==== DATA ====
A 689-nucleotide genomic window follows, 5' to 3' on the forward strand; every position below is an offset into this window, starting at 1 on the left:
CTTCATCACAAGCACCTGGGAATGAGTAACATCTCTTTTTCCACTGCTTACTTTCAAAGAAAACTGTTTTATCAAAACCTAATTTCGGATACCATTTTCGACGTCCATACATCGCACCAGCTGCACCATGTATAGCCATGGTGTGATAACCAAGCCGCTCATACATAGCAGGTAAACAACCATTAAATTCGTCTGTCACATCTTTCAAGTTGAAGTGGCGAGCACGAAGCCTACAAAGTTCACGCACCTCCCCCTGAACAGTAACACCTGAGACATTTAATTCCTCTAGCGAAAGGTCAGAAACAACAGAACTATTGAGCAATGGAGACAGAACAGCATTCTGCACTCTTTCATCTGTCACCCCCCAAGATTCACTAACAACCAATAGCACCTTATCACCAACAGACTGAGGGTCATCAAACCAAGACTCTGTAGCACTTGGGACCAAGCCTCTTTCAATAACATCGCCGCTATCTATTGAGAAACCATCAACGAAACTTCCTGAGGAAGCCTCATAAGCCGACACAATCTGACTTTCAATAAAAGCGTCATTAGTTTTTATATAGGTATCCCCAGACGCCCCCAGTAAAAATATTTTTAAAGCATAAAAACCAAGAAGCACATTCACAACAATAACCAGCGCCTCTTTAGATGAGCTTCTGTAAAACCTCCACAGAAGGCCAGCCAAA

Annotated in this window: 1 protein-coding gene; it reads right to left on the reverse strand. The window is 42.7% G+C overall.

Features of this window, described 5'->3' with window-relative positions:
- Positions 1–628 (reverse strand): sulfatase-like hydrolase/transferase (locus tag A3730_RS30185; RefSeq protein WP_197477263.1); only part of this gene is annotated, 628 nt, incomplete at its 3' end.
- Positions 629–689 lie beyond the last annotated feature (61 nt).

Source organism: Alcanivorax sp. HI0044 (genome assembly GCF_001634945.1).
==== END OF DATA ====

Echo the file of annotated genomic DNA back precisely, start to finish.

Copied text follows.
A 689-nucleotide genomic window follows, 5' to 3' on the forward strand; every position below is an offset into this window, starting at 1 on the left:
CTTCATCACAAGCACCTGGGAATGAGTAACATCTCTTTTTCCACTGCTTACTTTCAAAGAAAACTGTTTTATCAAAACCTAATTTCGGATACCATTTTCGACGTCCATACATCGCACCAGCTGCACCATGTATAGCCATGGTGTGATAACCAAGCCGCTCATACATAGCAGGTAAACAACCATTAAATTCGTCTGTCACATCTTTCAAGTTGAAGTGGCGAGCACGAAGCCTACAAAGTTCACGCACCTCCCCCTGAACAGTAACACCTGAGACATTTAATTCCTCTAGCGAAAGGTCAGAAACAACAGAACTATTGAGCAATGGAGACAGAACAGCATTCTGCACTCTTTCATCTGTCACCCCCCAAGATTCACTAACAACCAATAGCACCTTATCACCAACAGACTGAGGGTCATCAAACCAAGACTCTGTAGCACTTGGGACCAAGCCTCTTTCAATAACATCGCCGCTATCTATTGAGAAACCATCAACGAAACTTCCTGAGGAAGCCTCATAAGCCGACACAATCTGACTTTCAATAAAAGCGTCATTAGTTTTTATATAGGTATCCCCAGACGCCCCCAGTAAAAATATTTTTAAAGCATAAAAACCAAGAAGCACATTCACAACAATAACCAGCGCCTCTTTAGATGAGCTTCTGTAAAACCTCCACAGAAGGCCAGCCAAA

Annotated in this window: 1 protein-coding gene; it reads right to left on the reverse strand. The window is 42.7% G+C overall.

Features of this window, described 5'->3' with window-relative positions:
- Positions 1–628 (reverse strand): sulfatase-like hydrolase/transferase (locus tag A3730_RS30185; RefSeq protein WP_197477263.1); only part of this gene is annotated, 628 nt, incomplete at its 3' end.
- Positions 629–689 lie beyond the last annotated feature (61 nt).

Source organism: Alcanivorax sp. HI0044 (genome assembly GCF_001634945.1).